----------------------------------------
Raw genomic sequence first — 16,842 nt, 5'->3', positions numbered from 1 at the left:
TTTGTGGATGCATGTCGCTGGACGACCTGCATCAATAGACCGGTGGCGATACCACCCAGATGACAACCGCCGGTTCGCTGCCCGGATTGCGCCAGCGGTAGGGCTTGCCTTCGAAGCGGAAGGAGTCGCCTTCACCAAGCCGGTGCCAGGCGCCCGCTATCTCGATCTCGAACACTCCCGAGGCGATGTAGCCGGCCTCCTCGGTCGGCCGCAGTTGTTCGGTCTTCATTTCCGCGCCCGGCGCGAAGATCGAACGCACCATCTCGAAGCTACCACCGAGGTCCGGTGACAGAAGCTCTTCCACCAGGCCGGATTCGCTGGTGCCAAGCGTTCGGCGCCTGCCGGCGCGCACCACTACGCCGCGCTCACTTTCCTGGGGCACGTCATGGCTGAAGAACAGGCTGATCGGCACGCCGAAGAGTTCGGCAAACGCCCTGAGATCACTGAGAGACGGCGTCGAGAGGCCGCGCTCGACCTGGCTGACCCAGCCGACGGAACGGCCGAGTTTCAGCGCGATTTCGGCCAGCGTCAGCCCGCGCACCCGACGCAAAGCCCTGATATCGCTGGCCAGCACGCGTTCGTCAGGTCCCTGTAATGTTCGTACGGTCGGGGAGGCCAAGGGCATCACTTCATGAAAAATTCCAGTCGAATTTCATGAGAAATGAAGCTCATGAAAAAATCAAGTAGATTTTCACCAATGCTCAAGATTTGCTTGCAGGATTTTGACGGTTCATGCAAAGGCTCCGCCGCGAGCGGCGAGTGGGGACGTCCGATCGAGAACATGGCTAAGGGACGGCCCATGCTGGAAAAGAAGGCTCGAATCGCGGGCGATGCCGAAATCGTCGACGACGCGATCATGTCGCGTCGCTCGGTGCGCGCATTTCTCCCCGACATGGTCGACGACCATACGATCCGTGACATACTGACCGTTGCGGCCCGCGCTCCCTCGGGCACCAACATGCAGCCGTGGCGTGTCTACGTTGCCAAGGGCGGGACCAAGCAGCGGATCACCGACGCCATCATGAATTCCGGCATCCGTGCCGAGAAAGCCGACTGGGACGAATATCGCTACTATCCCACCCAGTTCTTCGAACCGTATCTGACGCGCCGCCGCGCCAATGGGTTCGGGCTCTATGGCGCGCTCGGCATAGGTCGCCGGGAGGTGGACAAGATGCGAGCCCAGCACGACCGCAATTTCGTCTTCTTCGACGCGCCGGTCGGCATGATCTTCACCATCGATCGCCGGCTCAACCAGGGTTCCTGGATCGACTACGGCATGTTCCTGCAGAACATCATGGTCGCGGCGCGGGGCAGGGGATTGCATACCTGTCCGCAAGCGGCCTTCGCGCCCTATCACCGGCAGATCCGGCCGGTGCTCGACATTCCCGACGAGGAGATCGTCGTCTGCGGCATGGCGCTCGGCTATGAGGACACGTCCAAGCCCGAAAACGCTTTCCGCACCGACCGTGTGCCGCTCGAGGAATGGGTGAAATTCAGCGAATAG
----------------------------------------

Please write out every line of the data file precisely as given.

Raw genomic sequence first — 16,842 nt, 5'->3', positions numbered from 1 at the left:
TTTGTGGATGCATGTCGCTGGACGACCTGCATCAATAGACCGGTGGCGATACCACCCAGATGACAACCGCCGGTTCGCTGCCCGGATTGCGCCAGCGGTAGGGCTTGCCTTCGAAGCGGAAGGAGTCGCCTTCACCAAGCCGGTGCCAGGCGCCCGCTATCTCGATCTCGAACACTCCCGAGGCGATGTAGCCGGCCTCCTCGGTCGGCCGCAGTTGTTCGGTCTTCATTTCCGCGCCCGGCGCGAAGATCGAACGCACCATCTCGAAGCTACCACCGAGGTCCGGTGACAGAAGCTCTTCCACCAGGCCGGATTCGCTGGTGCCAAGCGTTCGGCGCCTGCCGGCGCGCACCACTACGCCGCGCTCACTTTCCTGGGGCACGTCATGGCTGAAGAACAGGCTGATCGGCACGCCGAAGAGTTCGGCAAACGCCCTGAGATCACTGAGAGACGGCGTCGAGAGGCCGCGCTCGACCTGGCTGACCCAGCCGACGGAACGGCCGAGTTTCAGCGCGATTTCGGCCAGCGTCAGCCCGCGCACCCGACGCAAAGCCCTGATATCGCTGGCCAGCACGCGTTCGTCAGGTCCCTGTAATGTTCGTACGGTCGGGGAGGCCAAGGGCATCACTTCATGAAAAATTCCAGTCGAATTTCATGAGAAATGAAGCTCATGAAAAAATCAAGTAGATTTTCACCAATGCTCAAGATTTGCTTGCAGGATTTTGACGGTTCATGCAAAGGCTCCGCCGCGAGCGGCGAGTGGGGACGTCCGATCGAGAACATGGCTAAGGGACGGCCCATGCTGGAAAAGAAGGCTCGAATCGCGGGCGATGCCGAAATCGTCGACGACGCGATCATGTCGCGTCGCTCGGTGCGCGCATTTCTCCCCGACATGGTCGACGACCATACGATCCGTGACATACTGACCGTTGCGGCCCGCGCTCCCTCGGGCACCAACATGCAGCCGTGGCGTGTCTACGTTGCCAAGGGCGGGACCAAGCAGCGGATCACCGACGCCATCATGAATTCCGGCATCCGTGCCGAGAAAGCCGACTGGGACGAATATCGCTACTATCCCACCCAGTTCTTCGAACCGTATCTGACGCGCCGCCGCGCCAATGGGTTCGGGCTCTATGGCGCGCTCGGCATAGGTCGCCGGGAGGTGGACAAGATGCGAGCCCAGCACGACCGCAATTTCGTCTTCTTCGACGCGCCGGTCGGCATGATCTTCACCATCGATCGCCGGCTCAACCAGGGTTCCTGGATCGACTACGGCATGTTCCTGCAGAACATCATGGTCGCGGCGCGGGGCAGGGGATTGCATACCTGTCCGCAAGCGGCCTTCGCGCCCTATCACCGGCAGATCCGGCCGGTGCTCGACATTCCCGACGAGGAGATCGTCGTCTGCGGCATGGCGCTCGGCTATGAGGACACGTCCAAGCCCGAAAACGCTTTCCGCACCGACCGTGTGCCGCTCGAGGAATGGGTGAAATTCAGCGAATAG